USCCB President, Vice President And Committee Chairmen Denounce Administration’s Decision To End DACA And Strongly Urge Congress To Find Legislative Solution

WASHINGTON— The President and Vice President along with Chairmen of the U.S. Conference of Catholic Bishops (USCCB) have issued a statement denouncing the Administration’s termination of the Deferred Action for Childhood Arrivals (DACA) program after six months.

The following statement from USCCB President Cardinal Daniel N. DiNardo of Galveston-Houston, along with USCCB Vice President, Archbishop José H. Gomez of Los Angeles, Bishop Joe S. Vásquez of Austin, chairman, Committee on Migration, and Bishop Joseph J. Tyson of Yakima, chairman of the Subcommittee on Pastoral Care of Migrants, Refugees, and Travelers says the “cancellation of the DACA program is reprehensible.”

Over 780,000 youth received protection from the DACA program since its inception by the Department of Homeland Security (DHS) in 2012. DACA provided no legal status or government benefits but did provide recipients with temporary employment authorization to work in the United States and reprieve from deportation.

Full statement follows:

“The cancellation of the DACA program is reprehensible. It causes unnecessary fear for DACA youth and their families. These youth entered the U.S. as minors and often know America as their only home. The Catholic Church has long watched with pride and admiration as DACA youth live out their daily lives with hope and a determination to flourish and contribute to society: continuing to work and provide for their families, continuing to serve in the military, and continuing to receive an education. Now, after months of anxiety and fear about their futures, these brave young people face deportation. This decision is unacceptable and does not reflect who we are as Americans.

The Church has recognized and proclaimed the need to welcome young people: ‘Whoever welcomes one of these children in my name welcomes me; and whoever welcomes me does not welcome me but the one who sent me’ (Mark 9:37). Today, our nation has done the opposite of how Scripture calls us to respond. It is a step back from the progress that we need to make as a country. Today’s actions represent a heartbreaking moment in our history that shows the absence of mercy and good will, and a short-sighted vision for the future. DACA youth are woven into the fabric of our country and of our Church, and are, by every social and human measure, American youth.

We strongly urge Congress to act and immediately resume work toward a legislative solution. We pledge our support to work on finding an expeditious means of protection for DACA youth.

As people of faith, we say to DACA youth – regardless of your immigration status, you are children of God and welcome in the Catholic Church. The Catholic Church supports you and will advocate for you.”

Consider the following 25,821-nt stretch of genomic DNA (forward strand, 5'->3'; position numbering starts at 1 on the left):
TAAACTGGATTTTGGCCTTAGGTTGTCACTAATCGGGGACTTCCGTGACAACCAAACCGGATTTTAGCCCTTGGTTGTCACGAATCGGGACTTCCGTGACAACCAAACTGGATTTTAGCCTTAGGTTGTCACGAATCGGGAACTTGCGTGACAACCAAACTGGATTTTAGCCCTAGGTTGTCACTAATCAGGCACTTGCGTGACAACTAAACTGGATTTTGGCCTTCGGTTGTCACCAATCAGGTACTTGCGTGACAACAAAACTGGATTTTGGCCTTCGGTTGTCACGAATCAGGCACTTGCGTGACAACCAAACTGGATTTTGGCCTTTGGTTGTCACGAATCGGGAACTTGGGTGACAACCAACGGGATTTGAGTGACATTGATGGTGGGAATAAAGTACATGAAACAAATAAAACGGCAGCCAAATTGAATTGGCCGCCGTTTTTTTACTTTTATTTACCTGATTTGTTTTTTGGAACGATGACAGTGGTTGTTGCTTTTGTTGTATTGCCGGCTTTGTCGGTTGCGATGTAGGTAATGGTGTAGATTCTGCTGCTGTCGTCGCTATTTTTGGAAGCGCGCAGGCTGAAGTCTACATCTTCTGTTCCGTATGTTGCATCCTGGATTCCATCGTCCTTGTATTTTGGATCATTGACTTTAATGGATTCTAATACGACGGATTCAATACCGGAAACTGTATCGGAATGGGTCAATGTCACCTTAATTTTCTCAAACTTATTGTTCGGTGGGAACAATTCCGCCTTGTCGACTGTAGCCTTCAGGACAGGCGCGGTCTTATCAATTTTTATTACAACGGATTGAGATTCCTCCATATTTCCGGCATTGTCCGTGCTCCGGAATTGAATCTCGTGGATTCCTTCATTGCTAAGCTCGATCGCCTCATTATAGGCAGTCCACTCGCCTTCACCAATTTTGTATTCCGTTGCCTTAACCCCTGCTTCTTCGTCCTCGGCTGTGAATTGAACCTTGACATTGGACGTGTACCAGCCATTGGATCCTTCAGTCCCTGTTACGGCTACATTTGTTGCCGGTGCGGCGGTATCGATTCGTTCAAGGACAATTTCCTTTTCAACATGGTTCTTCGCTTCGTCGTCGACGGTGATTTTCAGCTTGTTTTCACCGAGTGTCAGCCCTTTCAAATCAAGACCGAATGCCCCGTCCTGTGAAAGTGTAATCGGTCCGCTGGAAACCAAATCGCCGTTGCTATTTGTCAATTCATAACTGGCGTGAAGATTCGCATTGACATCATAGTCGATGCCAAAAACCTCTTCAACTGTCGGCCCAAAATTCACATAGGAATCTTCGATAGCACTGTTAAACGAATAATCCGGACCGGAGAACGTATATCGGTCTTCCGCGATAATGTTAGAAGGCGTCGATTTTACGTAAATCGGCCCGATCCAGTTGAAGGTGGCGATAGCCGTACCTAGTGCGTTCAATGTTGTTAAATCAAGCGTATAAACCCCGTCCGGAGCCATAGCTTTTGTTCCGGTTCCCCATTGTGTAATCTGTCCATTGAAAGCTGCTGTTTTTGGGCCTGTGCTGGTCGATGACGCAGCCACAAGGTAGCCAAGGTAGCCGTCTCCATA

USCCB Migration Chairman Deeply Disappointed By Administration’s Decision To Terminate The Central American Minors Parole Program

August 21, 2017

WASHINGTON—Bishop Joe S. Vásquez of Austin, Texas, chair of the U.S. Conference of Catholic Bishops’ Committee on Migration, expresses his opposition to the Administration’s decision to end parole processing for individuals in Honduras, El Salvador and Guatemala who apply to enter the U.S. through the Central American Minors (CAM) program. Bishop Vasquez, who is currently in El Salvador, says that the elimination of this program puts the lives of vulnerable children at risk for greater harm.

Bishop Vásquez’ full statement follows:

“My brother bishops and I are deeply disappointed by the Administration’s decision to terminate the critical parole option of the CAM program.  In terminating the parole option, the Administration has unnecessarily chosen to cut off proven and safe alternatives to irregular and dangerous migration for Central American children, including those previously approved for parole who are awaiting travel in their home countries. Pope Francis has called on us to protect migrant children, noting that “among migrants, children constitute the most vulnerable group.” We supported the CAM program, which included both refugee and parole options, precisely because it provided a legal and organized way for children to migrate to the United States and reunify with families. Terminating the parole program will neither promote safety for these children nor help our government regulate migration.

In El Salvador, we have seen first-hand the very real problems that these children face. The Church, with its global presence, learns of this violence and persecution every day, in migrant shelters and in repatriation centers. We know that children must be protected. They must be given the ability to remain in their home countries and find opportunities, but they must also be able to leave and migrate safely to find protection when there are no alternatives. The CAM parole program offered part of that solution – a legal way to migrate for the most vulnerable of children.”

USCCB Chairman Expresses Ongoing Support For DACA; Calls On Administration And Congress To Ensure Permanent Protection For DACA Youth

WASHINGTON— Over 750,000 youth have received protection from Deferred Action for Childhood Arrivals (DACA) since its inception by the Department of Homeland Security (DHS) in 2012. While DACA provides no legal status, it does provide recipients with a temporary reprieve from deportation and employment authorization for legal work opportunities in the United States.